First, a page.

UITableViewCell *firstCell = [sut.tableView cellForRowAtIndexPath:firstRow];
    assertThat(firstCell.textLabel.text, is(@"RESULT"));
}

But your real test will depend on how your cells actually represent the fetched results. And that shows that this test is fragile: if you decide to change the representation, then you have to go fix up a bunch of tests. So let's extract a helper assertion method:

- (void)assertThatCellForRow:(NSInteger)row showsText:(NSString *)text {
    NSIndexPath *indexPath = [NSIndexPath indexPathForRow:row inSection:0];
    UITableViewCell *cell = [sut.tableView cellForRowAtIndexPath:indexPath];
    assertThat(cell.textLabel.text, is(equalTo(text)));
}

With that, here's a test that uses our various helper methods to be expressive and pretty robust:

- (void)testReloadTableViewContents_withSuccess_ShouldShowResultsInCells {
    [self setUpFakeNetworkFetcherToSucceedWithResult:@[@"FOO", @"BAR"]];

    [sut reloadTableViewContents];

    [self runForShortTime];
    [self assertThatCellForRow:0 showsText:@"FOO"];
    [self assertThatCellForRow:1 showsText:@"BAR"];
}

Note that I didn't have this end in my head when I started. I even made some false steps along the way which I haven't shown. But this shows how I try to iterate my way to test designs.

Edit: I see now that with my FakeNetworkFetcher, the block get executed in the middle of reloadTableViewContents — which doesn't reflect what will really happen when it's asynchronous. By shifting to capturing the block then invoking it according to Eugen's answer, the block will be executed after reloadTableViewContents completes. This is far better.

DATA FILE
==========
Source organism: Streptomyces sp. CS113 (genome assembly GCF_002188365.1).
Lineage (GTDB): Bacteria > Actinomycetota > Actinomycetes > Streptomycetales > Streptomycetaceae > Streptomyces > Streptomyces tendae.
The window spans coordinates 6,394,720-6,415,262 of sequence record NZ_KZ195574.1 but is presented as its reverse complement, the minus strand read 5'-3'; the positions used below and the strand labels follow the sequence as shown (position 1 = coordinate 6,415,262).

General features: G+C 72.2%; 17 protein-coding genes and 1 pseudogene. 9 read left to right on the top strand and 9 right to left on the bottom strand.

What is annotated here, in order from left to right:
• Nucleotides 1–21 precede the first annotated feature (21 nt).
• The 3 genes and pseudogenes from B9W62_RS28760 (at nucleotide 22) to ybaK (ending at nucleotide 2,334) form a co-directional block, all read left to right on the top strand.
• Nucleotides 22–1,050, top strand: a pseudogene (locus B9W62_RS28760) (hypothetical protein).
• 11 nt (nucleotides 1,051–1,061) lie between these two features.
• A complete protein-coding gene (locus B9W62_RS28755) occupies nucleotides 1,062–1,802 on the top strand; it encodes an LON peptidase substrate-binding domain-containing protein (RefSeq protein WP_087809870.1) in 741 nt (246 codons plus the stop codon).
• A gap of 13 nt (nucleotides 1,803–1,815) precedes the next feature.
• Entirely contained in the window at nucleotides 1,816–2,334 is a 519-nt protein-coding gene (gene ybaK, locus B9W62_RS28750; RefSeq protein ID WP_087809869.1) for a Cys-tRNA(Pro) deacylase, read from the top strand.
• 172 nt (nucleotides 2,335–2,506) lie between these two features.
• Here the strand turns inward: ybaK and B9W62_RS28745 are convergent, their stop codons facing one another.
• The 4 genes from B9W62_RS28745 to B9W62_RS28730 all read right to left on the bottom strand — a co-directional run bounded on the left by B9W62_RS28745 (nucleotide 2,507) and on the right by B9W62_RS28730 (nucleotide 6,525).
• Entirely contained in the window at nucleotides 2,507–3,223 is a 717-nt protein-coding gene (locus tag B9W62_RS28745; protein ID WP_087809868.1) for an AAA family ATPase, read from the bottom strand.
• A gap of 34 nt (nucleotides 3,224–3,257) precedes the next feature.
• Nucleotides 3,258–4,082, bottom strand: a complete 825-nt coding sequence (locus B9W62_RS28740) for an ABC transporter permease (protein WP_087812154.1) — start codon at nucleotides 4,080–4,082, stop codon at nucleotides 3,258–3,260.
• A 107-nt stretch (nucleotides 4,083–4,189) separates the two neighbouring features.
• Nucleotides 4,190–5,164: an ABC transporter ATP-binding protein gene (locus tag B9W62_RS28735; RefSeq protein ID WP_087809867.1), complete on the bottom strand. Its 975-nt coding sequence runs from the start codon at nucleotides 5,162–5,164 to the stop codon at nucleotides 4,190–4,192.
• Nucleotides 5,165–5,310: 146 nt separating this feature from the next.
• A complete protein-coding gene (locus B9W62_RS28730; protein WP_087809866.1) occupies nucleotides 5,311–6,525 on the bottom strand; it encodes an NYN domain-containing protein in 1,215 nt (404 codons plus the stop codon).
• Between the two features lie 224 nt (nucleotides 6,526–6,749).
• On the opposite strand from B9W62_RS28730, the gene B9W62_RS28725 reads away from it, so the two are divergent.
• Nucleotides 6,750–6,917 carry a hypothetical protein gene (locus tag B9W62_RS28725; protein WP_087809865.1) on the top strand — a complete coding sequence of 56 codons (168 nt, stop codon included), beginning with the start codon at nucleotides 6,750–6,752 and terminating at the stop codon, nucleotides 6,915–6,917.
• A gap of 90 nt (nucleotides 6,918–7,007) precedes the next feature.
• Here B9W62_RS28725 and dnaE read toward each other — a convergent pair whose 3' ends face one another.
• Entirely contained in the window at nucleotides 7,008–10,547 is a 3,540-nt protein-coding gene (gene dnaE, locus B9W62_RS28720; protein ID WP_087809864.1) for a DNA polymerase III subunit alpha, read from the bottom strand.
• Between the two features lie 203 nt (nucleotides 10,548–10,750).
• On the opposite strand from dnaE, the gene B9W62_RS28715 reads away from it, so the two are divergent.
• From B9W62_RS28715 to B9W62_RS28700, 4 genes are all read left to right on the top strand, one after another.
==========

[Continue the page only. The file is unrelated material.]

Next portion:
- (void)testReloadTableViewContents_withSuccess_ShouldShowResultsInCells {
    [sut reloadTableViewContents];
    [self simulateNetworkFetcherSucceedingWithResult:@[@"FOO", @"BAR"]];

    [self runForShortTime];
    [self assertThatCellForRow:0 showsText:@"FOO"];
    [self assertThatCellForRow:1 showsText:@"BAR"];
}
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+1 for long and detailed answer from the author of OCMockito. –  dasdom May 26 at 19:23

This is quite easy:

- (void) testDataWasReloadAfterInfoFetched 
{
    NetworkFetcher mockedFetcher = mock([NetowrkFetcher class]);
    sut.networkFetcher = mockedFetcher;

    UITableView mockedTable = mock([UITableView class]);
    sut.tableView = mockedTable;

    [sut reloadTableViewContents];

    MKTArgumentCaptor captor = [MKTArgumentCaptor new];
    [verify(mockedFetcher) fetchInfo:[captor capture]];

    void (^callback)(NSArray*, BOOL success) = [captor value];

    NSArray* result = [NSArray new];
    callback(result, YES);

    assertThat(sut.model, equalTo(result));
    [verify(mockedTable) reloadData];
}

I put everything in one test method but moving creation of mockedFetcher and mockedTable to setUp will save you lines of similar code in other tests.

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1  
Good example of MKTArgumentCaptor. With this approach, the helper method I'd extract comes after the call to reloadTableViewContents not before, so instead of setUpFakeNetworkFetcherToSucceedWithResult: I'd probably call it simulateNetworkFetcherSucceedingWithResult: –  Jon Reid May 27 at 1:11